By keeping dollars in the more productive and efficient private sector, not only does lowering taxes help increase GDP but it also provides the incentive for people to work harder. I’ve often cited Atlas Shrugged as one of my favorite books, not because it’s a feelgood story but because I see it as an absolute indicator of where our nation could be headed under the government we’ve put in place. If working harder has no reward, then why do it?

We have a long way to go before we see tax reform, if it even comes about at all because Republicans in Congress aren’t completely sold on the package. (I thought the GOP was supposed to be the party that supported lower taxes – didn’t you?) But the argument shouldn’t be who wins and loses financially – it should be about whether we believe it’s our money we’re getting for our labor or if we feel we just get to use that which is benevolently granted to us by government.

Taking matters into their own hands

So here I am, just thumbing through my e-mail for the day, and I find this on the Daily Signal website.

I would quibble enough to say that Delaware isn’t really part of the Northeast – particularly Sussex County, although many who have arrived there in recent years hail from the states commonly considered the Northeast – but the prospect of a right-to-work law in the heart of Delmarva could be enough to get a second look from prospective employers.

Councilman Rob Arlett introduced the proposed ordinance on Tuesday, according to the Daily Signal report, and it would need the support of two other Sussex County Council members to pass. (All five are Republicans, although not necessarily conservative ones.) The matter will be up for public discussion, per the article by investigative reporter Kevin Mooney, at the next Sussex County Council meeting on October 24. (As an aside, it should also be noted that Arlett was the state chair for the Donald Trump campaign so perhaps he has some of Trump’s business acumen.)

The article also details an interview with Seaford Mayor David Genshaw, who pointed out, “Right to work is a tool we need to compete for jobs. If you compare right-to-work states with non-right-to-work states, you can see where this could mean big gains for Delaware.”

I have a little bit of knowledge about the way Sussex County’s economy works as an erstwhile employee of one of their leading homebuilders. The eastern half of the county, basically from U.S. 113 to the beach but mainly close to Coastal Highway (Delaware Route 1) is booming with new developments, primarily homes that are purchased by retirees from nearby states who sell their $500,000 houses there and buy a $350,000 house in Delaware with the proceeds. On the other hand, the western half of the county languishes and Seaford may be the poster child for those doldrums as it’s littered with older housing stock and vacant storefronts throughout the city. While the population has increased by about 25% over the last 25 years (from 5,700 to the latest estimate of around 7,700) its growth is well off the pace of Sussex County as a whole, which has nearly doubled in that timespan.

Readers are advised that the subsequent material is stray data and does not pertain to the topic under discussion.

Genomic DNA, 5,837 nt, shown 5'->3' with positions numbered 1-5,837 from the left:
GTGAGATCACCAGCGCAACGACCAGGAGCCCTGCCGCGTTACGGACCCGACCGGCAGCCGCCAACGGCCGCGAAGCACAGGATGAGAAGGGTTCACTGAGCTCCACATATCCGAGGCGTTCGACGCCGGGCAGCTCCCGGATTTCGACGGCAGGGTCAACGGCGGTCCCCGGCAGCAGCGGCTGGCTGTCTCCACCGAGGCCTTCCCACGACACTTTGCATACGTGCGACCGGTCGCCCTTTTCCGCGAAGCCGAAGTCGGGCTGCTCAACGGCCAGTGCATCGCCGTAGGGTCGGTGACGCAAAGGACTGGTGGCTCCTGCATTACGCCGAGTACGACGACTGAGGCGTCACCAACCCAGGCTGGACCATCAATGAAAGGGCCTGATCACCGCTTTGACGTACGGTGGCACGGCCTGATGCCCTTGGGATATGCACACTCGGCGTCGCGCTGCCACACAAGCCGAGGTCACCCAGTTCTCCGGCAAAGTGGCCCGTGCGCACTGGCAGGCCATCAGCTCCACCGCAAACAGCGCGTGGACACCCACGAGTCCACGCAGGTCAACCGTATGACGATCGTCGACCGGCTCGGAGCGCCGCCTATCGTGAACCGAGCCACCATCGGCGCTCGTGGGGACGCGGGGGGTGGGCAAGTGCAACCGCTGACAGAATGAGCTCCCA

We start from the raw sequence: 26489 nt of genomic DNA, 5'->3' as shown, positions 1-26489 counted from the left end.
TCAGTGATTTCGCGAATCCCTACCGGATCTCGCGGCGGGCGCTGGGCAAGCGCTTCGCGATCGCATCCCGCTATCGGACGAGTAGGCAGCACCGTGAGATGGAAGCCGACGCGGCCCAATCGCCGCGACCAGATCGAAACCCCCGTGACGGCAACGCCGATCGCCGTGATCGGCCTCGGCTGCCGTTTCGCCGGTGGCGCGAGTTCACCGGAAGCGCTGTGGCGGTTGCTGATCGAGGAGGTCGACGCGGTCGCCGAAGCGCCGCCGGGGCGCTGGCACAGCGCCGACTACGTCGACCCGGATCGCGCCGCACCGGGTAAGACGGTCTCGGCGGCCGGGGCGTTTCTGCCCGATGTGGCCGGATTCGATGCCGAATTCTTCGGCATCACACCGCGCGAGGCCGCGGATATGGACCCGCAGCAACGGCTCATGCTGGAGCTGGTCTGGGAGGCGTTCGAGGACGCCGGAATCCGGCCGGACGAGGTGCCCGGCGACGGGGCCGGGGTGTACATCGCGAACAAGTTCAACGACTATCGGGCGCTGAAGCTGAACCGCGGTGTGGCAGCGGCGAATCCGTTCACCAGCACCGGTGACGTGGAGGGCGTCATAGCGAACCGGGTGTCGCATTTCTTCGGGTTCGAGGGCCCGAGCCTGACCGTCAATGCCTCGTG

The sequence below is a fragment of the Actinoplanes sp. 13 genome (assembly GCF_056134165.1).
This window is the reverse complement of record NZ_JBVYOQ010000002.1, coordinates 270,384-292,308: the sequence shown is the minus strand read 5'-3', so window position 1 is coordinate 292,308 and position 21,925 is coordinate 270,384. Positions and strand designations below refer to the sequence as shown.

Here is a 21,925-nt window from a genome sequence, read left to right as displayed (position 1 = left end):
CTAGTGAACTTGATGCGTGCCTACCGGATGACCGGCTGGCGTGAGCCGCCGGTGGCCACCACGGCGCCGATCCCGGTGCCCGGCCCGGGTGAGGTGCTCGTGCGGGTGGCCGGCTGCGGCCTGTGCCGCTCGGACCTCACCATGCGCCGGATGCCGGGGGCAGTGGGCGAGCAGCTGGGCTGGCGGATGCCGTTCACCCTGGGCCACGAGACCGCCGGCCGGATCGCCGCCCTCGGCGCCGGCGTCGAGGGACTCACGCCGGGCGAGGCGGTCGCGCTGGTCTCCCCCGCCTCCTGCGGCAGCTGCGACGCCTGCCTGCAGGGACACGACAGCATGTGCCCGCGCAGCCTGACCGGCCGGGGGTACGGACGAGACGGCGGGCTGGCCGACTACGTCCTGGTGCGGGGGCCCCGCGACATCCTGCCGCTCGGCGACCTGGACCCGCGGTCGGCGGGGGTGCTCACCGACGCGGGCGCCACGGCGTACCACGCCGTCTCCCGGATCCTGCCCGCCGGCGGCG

So adopting right-to-work isn’t really going to affect the beachfront areas where the jobs are primarily retail, health care, or other service positions. But in those areas along the U.S. 13 corridor (in order from the Maryland line: Delmar, Laurel, Seaford, Bridgeville, and Greenwood) that have some infrastructure in place for new manufacturing facilities, this could be the economic shot in the arm they need to tip the scales their way.

Of course, I’m sure the union apologists will say that all right-to-work does is drive down wages. (Delaware’s minimum wage is currently $8.25 an hour, with legislation pending to eventually raise it to $10.25 an hour by October, 2020.) But the best argument to counter that is to simply remind this person that a person with no job makes $0 an hour, and anything that can bring jobs in will be beneficial to Sussex County. (The rest of Delaware would be unaffected.)

And you can bet your bottom dollar that, if this passes, Big Labor and their leftist allies will go running to the Delaware-based Clinton appointee who sits on the Third Circuit for a restraining order. While Mooney’s story notes a similar law has passed muster in the Sixth Circuit – which heard the case of a Kentucky county passing similar legislation – it’s much more of a crapshoot in the Third because most of its judges were appointed by Democrats and they tend to be more receptive to what passes for logic from the standpoint of Big Labor.

But there ought to be a little bit of interest in the fate of this bill in Annapolis and Salisbury. While Maryland is doing its best to attract new industry, they are still a closed shop state and large manufacturers have tended to prefer locating in right-to-work states. Should Sussex County succeed in its quest it’s incumbent on the state government to respond in kind by allowing the Eastern Shore to be a right-to-work area. (Perhaps our home rule would allow us in Wicomico County to do this, but I tend to doubt that’s the case in Maryland law.)

This is a story that could be huge for local economic development, so it’s a head-scratcher that a Google search for news on “Delaware right to work” didn’t find anything aside from the story linked above. I guess they would rather find other controversy to discuss for the umpteenth time. So maybe my local friends have heard it here first.